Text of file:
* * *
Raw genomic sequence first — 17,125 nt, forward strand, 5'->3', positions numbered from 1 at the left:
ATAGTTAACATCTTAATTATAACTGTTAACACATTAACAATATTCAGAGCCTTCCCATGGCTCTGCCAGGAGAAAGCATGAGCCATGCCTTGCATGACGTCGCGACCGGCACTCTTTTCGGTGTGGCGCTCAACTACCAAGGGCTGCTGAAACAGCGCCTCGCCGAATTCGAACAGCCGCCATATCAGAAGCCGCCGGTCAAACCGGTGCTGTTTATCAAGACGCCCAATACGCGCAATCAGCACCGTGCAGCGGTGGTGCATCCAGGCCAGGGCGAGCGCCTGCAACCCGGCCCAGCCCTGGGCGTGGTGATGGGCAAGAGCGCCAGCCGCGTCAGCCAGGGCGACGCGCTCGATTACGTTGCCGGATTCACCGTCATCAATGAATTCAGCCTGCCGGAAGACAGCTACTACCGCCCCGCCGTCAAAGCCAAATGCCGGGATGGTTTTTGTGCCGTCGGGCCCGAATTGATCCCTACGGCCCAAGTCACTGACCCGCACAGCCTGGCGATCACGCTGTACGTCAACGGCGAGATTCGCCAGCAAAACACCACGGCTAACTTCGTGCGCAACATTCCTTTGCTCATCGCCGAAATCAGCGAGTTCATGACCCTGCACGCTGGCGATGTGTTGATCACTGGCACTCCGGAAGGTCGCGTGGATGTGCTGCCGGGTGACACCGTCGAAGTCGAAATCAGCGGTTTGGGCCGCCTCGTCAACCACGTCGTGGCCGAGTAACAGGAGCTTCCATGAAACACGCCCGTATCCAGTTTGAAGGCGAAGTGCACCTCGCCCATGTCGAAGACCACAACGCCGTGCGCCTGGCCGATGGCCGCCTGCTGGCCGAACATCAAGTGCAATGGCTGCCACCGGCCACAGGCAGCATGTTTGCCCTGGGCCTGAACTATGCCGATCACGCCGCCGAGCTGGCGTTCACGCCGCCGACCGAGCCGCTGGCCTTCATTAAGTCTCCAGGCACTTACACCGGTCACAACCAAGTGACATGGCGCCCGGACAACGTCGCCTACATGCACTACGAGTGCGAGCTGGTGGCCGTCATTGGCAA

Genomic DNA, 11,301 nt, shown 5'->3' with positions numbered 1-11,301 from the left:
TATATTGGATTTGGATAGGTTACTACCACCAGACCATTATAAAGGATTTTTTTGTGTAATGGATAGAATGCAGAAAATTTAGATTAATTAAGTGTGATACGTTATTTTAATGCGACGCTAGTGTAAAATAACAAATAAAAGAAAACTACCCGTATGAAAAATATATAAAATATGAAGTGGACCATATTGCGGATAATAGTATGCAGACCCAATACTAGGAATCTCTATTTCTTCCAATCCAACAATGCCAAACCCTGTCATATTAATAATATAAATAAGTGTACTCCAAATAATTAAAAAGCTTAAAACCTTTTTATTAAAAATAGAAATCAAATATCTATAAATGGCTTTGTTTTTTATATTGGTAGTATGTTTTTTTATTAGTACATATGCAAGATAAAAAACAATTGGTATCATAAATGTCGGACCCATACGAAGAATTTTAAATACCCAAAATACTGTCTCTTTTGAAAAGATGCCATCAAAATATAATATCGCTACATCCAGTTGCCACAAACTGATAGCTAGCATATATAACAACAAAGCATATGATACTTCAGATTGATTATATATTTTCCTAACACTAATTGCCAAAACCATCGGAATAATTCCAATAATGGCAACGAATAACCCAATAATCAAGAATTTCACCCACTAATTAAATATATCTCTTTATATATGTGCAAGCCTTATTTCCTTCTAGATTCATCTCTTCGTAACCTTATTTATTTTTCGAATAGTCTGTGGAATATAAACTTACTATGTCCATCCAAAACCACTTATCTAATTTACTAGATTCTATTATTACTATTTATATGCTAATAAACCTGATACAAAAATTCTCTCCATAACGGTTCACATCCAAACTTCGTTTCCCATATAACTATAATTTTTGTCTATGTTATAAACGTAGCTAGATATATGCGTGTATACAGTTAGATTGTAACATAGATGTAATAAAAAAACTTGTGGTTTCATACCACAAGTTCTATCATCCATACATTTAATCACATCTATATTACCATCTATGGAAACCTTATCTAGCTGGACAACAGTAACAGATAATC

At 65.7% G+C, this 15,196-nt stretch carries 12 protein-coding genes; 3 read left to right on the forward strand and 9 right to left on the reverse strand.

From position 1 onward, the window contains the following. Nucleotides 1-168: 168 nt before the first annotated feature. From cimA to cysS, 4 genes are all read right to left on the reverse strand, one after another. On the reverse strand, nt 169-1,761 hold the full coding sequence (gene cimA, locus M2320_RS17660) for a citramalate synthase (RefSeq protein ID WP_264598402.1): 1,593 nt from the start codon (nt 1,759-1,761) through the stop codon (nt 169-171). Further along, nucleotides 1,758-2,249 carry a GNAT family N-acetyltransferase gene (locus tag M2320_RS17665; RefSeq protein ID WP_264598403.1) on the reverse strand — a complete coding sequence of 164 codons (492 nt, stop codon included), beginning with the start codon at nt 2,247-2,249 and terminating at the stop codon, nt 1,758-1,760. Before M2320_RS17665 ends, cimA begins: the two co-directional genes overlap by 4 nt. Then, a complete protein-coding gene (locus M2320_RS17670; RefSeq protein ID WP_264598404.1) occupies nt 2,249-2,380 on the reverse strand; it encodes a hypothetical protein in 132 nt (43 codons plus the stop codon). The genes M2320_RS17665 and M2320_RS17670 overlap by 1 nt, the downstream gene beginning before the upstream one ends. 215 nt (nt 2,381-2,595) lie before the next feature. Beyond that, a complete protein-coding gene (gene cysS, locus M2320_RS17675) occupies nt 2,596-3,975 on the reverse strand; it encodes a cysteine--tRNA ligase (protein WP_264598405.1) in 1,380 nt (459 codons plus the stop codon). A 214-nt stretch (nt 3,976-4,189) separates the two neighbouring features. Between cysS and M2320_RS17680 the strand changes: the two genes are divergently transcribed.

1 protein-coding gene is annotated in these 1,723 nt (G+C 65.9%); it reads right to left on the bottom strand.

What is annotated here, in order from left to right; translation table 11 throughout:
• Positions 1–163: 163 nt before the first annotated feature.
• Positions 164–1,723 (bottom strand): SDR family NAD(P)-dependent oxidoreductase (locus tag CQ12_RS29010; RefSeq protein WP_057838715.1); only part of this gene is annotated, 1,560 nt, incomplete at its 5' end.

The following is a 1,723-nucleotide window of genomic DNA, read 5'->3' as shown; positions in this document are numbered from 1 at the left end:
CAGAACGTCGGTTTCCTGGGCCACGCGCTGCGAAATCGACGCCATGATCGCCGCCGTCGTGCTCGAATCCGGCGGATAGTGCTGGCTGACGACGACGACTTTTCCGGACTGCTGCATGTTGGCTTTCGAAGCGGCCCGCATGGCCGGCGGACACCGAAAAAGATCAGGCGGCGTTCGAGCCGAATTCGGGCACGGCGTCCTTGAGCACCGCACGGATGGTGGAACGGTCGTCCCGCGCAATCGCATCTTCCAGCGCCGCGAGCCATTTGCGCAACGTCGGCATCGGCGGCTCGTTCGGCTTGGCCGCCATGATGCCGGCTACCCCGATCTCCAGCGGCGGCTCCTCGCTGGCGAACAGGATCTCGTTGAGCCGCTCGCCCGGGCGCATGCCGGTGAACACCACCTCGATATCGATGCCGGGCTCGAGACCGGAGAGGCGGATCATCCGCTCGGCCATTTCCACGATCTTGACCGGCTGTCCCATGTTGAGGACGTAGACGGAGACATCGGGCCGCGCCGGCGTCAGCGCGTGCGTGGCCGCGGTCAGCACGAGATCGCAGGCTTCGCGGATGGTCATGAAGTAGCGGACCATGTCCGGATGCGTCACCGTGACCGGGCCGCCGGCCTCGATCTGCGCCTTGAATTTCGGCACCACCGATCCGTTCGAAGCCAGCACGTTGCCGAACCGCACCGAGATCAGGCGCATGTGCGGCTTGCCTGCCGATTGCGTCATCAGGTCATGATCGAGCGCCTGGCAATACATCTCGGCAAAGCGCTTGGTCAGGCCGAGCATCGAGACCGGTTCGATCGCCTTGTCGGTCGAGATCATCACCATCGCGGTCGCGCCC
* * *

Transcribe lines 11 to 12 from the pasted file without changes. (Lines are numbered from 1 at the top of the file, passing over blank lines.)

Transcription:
The following is a 1,723-nucleotide window of genomic DNA, read 5'->3' as shown; positions in this document are numbered from 1 at the left end:
CAGAACGTCGGTTTCCTGGGCCACGCGCTGCGAAATCGACGCCATGATCGCCGCCGTCGTGCTCGAATCCGGCGGATAGTGCTGGCTGACGACGACGACTTTTCCGGACTGCTGCATGTTGGCTTTCGAAGCGGCCCGCATGGCCGGCGGACACCGAAAAAGATCAGGCGGCGTTCGAGCCGAATTCGGGCACGGCGTCCTTGAGCACCGCACGGATGGTGGAACGGTCGTCCCGCGCAATCGCATCTTCCAGCGCCGCGAGCCATTTGCGCAACGTCGGCATCGGCGGCTCGTTCGGCTTGGCCGCCATGATGCCGGCTACCCCGATCTCCAGCGGCGGCTCCTCGCTGGCGAACAGGATCTCGTTGAGCCGCTCGCCCGGGCGCATGCCGGTGAACACCACCTCGATATCGATGCCGGGCTCGAGACCGGAGAGGCGGATCATCCGCTCGGCCATTTCCACGATCTTGACCGGCTGTCCCATGTTGAGGACGTAGACGGAGACATCGGGCCGCGCCGGCGTCAGCGCGTGCGTGGCCGCGGTCAGCACGAGATCGCAGGCTTCGCGGATGGTCATGAAGTAGCGGACCATGTCCGGATGCGTCACCGTGACCGGGCCGCCGGCCTCGATCTGCGCCTTGAATTTCGGCACCACCGATCCGTTCGAAGCCAGCACGTTGCCGAACCGCACCGAGATCAGGCGCATGTGCGGCTTGCCTGCCGATTGCGTCATCAGGTCATGATCGAGCGCCTGGCAATACATCTCGGCAAAGCGCTTGGTCAGGCCGAGCATCGAGACCGGTTCGATCGCCTTGTCGGTCGAGATCATCACCATCGCGGTCGCGCCC